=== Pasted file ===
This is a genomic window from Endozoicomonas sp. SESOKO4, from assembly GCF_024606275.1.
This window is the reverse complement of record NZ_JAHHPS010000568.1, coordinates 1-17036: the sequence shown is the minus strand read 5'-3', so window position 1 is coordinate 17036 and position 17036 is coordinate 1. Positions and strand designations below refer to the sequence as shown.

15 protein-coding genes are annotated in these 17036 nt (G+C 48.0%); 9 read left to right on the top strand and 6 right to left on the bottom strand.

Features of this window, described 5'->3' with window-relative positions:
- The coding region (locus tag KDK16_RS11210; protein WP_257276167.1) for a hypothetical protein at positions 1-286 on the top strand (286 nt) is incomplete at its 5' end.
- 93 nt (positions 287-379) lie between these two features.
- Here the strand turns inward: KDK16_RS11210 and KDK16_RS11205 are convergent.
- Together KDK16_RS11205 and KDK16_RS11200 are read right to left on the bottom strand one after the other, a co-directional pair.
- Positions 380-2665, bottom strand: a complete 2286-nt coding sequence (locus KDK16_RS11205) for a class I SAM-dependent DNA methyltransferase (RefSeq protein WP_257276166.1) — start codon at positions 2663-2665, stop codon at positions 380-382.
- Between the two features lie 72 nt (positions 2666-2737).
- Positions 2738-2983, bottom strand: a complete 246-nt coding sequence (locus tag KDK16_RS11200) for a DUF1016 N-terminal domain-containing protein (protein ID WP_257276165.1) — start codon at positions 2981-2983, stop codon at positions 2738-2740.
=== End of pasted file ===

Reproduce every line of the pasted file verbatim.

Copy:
This is a genomic window from Endozoicomonas sp. SESOKO4, from assembly GCF_024606275.1.
This window is the reverse complement of record NZ_JAHHPS010000568.1, coordinates 1-17036: the sequence shown is the minus strand read 5'-3', so window position 1 is coordinate 17036 and position 17036 is coordinate 1. Positions and strand designations below refer to the sequence as shown.

15 protein-coding genes are annotated in these 17036 nt (G+C 48.0%); 9 read left to right on the top strand and 6 right to left on the bottom strand.

Features of this window, described 5'->3' with window-relative positions:
- The coding region (locus tag KDK16_RS11210; protein WP_257276167.1) for a hypothetical protein at positions 1-286 on the top strand (286 nt) is incomplete at its 5' end.
- 93 nt (positions 287-379) lie between these two features.
- Here the strand turns inward: KDK16_RS11210 and KDK16_RS11205 are convergent.
- Together KDK16_RS11205 and KDK16_RS11200 are read right to left on the bottom strand one after the other, a co-directional pair.
- Positions 380-2665, bottom strand: a complete 2286-nt coding sequence (locus KDK16_RS11205) for a class I SAM-dependent DNA methyltransferase (RefSeq protein WP_257276166.1) — start codon at positions 2663-2665, stop codon at positions 380-382.
- Between the two features lie 72 nt (positions 2666-2737).
- Positions 2738-2983, bottom strand: a complete 246-nt coding sequence (locus tag KDK16_RS11200) for a DUF1016 N-terminal domain-containing protein (protein ID WP_257276165.1) — start codon at positions 2981-2983, stop codon at positions 2738-2740.